: this time we did it as a blind tasting. The theme, as it became apparent, was rosé. The idea was to try to cover, taste, the breadth of rosés available. We were trying to experience the different grape varieties used and countries producing rosés nowadays. We started with a fizzy rosé, then tried four other rosé wines.

July: this time we again sampled some Portuguese wines.

for this session we chose Chilean and Argentinian wines, four Chilean, one Argentinian, two whites, three reds. Some interesting and unusual — the Argentine Malbec was a blend (with the bonarda grape variety); one of the Chilean reds was made from the Carmenere grape — only found nowadays in Chile.

this was an outing to Yield at Newington Green for a tutored tasting. It followed an Italian theme with skin contact an added feature. And if you are thinking 'what's skin contact' see here. We started with a prosecco then the orange, a white and two reds, the last having an alcoholic content of 17%. An interesting range of wines well presented and with hearty discussion between the 20 attending.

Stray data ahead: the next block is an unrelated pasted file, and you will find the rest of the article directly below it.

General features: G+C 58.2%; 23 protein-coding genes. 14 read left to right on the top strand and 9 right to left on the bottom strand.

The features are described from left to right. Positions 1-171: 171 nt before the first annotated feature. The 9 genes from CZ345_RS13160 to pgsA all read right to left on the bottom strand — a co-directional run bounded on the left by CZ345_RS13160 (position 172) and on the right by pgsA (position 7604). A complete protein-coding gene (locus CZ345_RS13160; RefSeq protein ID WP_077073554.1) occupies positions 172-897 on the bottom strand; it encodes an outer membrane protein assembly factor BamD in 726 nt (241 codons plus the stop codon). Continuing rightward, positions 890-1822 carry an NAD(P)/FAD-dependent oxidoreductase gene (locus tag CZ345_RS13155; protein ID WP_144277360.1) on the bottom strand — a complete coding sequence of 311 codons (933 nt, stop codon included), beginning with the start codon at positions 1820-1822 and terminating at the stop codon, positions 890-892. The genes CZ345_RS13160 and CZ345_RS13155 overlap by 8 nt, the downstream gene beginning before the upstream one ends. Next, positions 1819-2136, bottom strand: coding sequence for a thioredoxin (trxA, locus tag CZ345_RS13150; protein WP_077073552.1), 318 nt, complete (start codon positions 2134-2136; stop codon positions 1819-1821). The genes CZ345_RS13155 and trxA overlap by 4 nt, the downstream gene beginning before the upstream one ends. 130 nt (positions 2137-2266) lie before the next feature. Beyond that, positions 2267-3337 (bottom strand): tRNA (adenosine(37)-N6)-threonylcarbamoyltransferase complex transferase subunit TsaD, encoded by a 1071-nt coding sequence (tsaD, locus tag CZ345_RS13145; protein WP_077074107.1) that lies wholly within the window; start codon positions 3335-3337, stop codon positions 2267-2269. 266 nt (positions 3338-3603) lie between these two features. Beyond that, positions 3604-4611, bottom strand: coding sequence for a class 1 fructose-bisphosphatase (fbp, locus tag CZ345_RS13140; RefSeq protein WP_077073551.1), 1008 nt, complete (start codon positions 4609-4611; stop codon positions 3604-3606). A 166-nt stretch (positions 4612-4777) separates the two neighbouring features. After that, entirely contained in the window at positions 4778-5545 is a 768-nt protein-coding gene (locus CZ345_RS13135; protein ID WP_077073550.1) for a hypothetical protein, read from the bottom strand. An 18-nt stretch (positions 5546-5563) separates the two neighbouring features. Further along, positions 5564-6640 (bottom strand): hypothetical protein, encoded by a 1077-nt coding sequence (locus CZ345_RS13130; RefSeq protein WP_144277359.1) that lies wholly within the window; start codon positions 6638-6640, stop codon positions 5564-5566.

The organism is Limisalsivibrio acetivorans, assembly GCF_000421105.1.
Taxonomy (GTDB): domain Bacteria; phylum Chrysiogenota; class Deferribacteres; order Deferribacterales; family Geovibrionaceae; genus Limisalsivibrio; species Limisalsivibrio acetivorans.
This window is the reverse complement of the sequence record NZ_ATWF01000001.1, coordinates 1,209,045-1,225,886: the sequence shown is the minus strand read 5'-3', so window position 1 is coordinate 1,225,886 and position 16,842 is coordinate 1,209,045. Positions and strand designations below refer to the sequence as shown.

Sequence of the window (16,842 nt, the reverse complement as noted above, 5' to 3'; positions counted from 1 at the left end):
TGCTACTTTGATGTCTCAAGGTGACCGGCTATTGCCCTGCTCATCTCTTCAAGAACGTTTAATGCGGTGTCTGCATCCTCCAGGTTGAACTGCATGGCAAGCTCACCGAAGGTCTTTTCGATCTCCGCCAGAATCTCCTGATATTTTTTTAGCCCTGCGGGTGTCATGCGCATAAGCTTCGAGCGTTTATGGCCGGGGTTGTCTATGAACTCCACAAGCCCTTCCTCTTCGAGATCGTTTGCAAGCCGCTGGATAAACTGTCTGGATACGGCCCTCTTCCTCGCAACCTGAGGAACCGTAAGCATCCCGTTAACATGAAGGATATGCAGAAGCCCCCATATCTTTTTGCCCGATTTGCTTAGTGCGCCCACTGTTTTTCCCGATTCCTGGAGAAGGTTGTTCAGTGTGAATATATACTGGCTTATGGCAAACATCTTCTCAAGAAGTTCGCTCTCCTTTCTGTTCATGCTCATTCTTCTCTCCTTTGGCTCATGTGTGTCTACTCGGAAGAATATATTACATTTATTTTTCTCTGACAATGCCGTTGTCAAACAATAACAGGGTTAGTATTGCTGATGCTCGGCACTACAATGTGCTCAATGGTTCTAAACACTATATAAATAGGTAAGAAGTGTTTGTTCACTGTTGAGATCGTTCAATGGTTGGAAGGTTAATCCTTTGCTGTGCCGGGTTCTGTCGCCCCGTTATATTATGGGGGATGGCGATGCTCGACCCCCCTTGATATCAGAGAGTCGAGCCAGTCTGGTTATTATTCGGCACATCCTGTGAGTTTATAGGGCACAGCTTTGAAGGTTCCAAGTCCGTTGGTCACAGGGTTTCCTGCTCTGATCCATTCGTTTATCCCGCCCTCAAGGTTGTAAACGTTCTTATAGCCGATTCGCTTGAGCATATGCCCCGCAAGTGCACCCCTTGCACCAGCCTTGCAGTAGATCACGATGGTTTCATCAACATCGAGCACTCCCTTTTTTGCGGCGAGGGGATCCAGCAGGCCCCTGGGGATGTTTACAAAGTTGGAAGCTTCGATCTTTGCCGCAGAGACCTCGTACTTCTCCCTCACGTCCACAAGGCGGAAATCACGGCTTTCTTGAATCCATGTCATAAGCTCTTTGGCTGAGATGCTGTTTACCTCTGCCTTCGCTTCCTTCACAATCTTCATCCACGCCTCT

we did a blind tasting for this session to consider: "What Affects/Influences a Wine?" As indicated above, there are five main factors. To mix all of these during a blind tasting would have made it too complex so we actually tried to tell between just two of these factors — grape variety and method. The six wines tasted covered two grape varieties, Sauvignon Blanc and Pinot Noir, and two methods, Old World and New World. Even by trying to limit the range it was surprising the variety of taste even within these common parameters.

South American wines: Two whites (both Chilean) and three reds (two Argentinian, one Chilean). Quite a range of grape and taste but some really good value wines. Lidl wins again with lowest price but good value.

Eastern European wines: While this seemed to create quite a wide range actually all found there was very limited choice in the shops. However, we managed to cover Turkey, Slovakia, Romania and Georgia. While the Georgian artisan red was the most expensive it was rated very poorly by us. On the other hand the Slovakian white ('Krasno') from Majestic achieved the highest score.